Dinner ladies are my new heroines

My appreciation of dinner ladies has gone gone up beyond all measure! Until I landed the job of providing food for a cast of thousand over an unknowable time period (ie. victualling for my crew for a race of 5 weeks +) I had absolutely no idea of the range of skills + the emotional steadfastness required!

Planning a menu comprising nutrious one pot meals for 22 people with a range of carbs (beyond the usual pasta + rice) + flavours was one thing … but ordering + overseeing the logistics of food acquirisition was altogether on a different level of stressfulness. Especially when the wholesale company you have been directed to towards delivers a fantacy shop of ingredients not neccesary related to what was ordered.

I think it is fair to say there was a brief period on the sidelines with total melt down … then I pulled myself together + with the help from a couple of fellow crew (who subbed as the food elves) we got an unbelieveably large volume of food into day bags + stowed on the boat under the bunks.

It is the shear numbers + volumes that are mind-blowing … 22 people stuck on a boat for 5 weeks potentially can eat their way through an unbelievably large number of muesli bars!

Three days to go + now my biggest problem is finding a way of stopping the prep week crew from eating all the yummy food snacks they like most!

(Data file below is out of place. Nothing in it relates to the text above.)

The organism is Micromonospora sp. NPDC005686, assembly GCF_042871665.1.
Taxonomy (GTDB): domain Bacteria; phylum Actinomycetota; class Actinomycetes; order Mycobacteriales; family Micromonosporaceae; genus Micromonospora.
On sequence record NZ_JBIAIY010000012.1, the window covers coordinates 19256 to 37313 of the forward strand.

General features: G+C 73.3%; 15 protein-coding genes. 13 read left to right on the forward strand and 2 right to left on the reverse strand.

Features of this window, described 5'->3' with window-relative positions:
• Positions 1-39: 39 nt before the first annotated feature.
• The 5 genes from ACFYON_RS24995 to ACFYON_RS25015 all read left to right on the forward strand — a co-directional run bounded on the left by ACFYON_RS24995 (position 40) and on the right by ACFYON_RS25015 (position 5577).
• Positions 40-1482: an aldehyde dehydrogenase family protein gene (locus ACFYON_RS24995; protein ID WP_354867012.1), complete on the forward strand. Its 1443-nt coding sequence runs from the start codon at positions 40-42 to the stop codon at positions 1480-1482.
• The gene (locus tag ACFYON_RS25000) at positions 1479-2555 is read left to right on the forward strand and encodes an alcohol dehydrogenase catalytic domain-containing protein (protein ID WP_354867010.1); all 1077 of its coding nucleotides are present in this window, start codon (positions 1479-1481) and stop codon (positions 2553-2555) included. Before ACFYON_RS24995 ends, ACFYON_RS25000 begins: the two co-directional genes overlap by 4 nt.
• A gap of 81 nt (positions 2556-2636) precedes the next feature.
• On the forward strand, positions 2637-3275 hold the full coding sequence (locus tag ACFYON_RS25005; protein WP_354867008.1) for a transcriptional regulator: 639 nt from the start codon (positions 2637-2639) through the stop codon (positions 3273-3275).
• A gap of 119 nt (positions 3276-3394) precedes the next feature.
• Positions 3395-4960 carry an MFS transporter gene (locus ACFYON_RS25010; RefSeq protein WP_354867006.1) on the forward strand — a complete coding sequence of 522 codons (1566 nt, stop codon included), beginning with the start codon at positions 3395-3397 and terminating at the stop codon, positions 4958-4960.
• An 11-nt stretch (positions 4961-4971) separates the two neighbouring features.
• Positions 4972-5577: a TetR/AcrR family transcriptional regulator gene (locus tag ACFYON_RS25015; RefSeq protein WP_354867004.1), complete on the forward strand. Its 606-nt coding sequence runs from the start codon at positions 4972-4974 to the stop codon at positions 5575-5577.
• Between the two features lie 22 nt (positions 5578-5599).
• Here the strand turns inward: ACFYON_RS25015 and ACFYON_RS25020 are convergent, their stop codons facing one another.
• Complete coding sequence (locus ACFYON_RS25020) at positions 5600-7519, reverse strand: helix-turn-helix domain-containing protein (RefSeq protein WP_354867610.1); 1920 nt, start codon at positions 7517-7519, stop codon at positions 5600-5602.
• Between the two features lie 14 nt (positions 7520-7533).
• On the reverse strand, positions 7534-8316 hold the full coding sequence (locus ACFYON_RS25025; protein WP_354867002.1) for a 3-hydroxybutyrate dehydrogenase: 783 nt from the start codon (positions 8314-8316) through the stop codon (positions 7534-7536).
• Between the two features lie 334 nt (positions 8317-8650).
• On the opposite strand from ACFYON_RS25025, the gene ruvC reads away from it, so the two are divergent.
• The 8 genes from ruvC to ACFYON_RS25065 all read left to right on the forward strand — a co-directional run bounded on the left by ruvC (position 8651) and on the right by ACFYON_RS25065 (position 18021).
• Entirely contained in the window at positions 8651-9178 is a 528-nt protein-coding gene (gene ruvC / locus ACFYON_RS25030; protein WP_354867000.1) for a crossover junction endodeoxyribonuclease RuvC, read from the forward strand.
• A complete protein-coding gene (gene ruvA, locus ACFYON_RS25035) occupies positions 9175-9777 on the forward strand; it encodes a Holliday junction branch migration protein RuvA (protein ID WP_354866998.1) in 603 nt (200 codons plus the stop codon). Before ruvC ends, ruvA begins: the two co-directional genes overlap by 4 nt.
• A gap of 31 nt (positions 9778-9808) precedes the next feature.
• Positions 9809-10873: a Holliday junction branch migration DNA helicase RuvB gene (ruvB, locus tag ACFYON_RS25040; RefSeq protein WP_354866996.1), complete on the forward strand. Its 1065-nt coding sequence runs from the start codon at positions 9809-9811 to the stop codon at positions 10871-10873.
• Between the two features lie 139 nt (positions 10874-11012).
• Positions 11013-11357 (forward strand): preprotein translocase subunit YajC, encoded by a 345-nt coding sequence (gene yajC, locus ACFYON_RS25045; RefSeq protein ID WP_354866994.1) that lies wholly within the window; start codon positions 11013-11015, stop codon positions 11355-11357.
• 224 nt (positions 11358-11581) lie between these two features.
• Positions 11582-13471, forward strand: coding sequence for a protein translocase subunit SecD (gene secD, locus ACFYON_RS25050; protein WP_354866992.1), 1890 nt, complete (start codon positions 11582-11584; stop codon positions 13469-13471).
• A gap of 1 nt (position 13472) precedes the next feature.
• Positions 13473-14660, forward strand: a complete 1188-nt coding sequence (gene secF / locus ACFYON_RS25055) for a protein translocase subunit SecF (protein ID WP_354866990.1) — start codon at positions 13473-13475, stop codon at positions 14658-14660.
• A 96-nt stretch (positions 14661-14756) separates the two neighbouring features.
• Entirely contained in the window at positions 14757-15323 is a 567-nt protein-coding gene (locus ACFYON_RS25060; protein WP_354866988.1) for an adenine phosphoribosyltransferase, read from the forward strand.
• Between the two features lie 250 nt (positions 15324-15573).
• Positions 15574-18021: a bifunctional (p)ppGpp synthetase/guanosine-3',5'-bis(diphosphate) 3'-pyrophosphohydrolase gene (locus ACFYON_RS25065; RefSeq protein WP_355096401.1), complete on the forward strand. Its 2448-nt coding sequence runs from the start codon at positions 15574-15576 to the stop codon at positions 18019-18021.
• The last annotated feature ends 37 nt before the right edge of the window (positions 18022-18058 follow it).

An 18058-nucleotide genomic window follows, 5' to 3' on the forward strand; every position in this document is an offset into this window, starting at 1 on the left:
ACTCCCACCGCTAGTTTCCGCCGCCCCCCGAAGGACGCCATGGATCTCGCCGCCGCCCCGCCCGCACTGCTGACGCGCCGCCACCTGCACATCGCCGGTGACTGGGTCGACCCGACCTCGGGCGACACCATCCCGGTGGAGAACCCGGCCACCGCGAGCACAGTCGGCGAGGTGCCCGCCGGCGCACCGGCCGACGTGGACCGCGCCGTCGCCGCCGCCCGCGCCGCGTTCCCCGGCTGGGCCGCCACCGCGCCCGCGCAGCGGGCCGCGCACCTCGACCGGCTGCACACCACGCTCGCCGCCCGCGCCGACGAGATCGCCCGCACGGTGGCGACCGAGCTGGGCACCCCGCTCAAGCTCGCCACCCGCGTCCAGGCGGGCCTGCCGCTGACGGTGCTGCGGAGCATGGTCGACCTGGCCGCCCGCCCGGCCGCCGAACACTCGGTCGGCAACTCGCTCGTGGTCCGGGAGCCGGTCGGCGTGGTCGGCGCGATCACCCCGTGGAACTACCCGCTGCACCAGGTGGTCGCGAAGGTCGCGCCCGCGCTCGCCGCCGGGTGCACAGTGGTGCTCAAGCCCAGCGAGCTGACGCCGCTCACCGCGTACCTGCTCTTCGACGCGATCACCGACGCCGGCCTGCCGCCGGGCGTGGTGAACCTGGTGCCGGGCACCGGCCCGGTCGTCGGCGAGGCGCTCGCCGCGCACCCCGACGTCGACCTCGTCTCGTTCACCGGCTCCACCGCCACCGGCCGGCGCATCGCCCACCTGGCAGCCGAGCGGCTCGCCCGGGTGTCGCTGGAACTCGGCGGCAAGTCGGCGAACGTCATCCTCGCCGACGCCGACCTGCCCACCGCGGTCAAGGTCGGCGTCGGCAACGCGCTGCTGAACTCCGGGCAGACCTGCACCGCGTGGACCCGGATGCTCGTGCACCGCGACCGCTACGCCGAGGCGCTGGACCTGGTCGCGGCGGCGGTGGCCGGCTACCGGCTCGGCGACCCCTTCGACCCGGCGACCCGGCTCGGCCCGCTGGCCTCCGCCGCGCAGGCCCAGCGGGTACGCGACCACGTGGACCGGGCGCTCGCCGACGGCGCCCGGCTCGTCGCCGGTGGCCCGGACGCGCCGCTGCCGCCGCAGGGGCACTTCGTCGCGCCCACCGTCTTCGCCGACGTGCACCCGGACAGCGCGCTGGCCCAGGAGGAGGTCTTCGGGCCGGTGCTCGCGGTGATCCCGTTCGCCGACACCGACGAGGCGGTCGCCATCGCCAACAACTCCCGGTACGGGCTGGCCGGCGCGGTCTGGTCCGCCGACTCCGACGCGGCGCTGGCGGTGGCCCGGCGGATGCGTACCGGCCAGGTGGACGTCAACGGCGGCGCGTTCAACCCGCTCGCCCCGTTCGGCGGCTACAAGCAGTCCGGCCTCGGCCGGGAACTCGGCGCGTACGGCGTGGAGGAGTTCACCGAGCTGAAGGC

But we’ll manage. Three days until the off … my tactic? To buy the popular stuff (ie the triple choc cookies) last thing Saturday so the consumption window is short + remind the crew that Mr Tesco doesn’t normally do helicopter mid-Atlantic ‘shop ‘n drop’ deliveries … but I am sure foodwise we will survive!

Knowing the ropes

DSCN7788That last week of training (Level 4) – the dress rehearsal before the show – when I finally got to sail with both my skipper and some of the crew. Exciting, edgy, digging around in the bottom of my memory to get the knots and techniques right. Bit light on winds at the start of the week so some excellent time for contemplation and some on-board CX workouts … but in that just right ‘Goldie Locks’ window by the end for an ace spinnaker drop/gybe manoeuvre round that west cardinal and back to Gosport that totally jelled us as a crew. This adventure is going to be fun!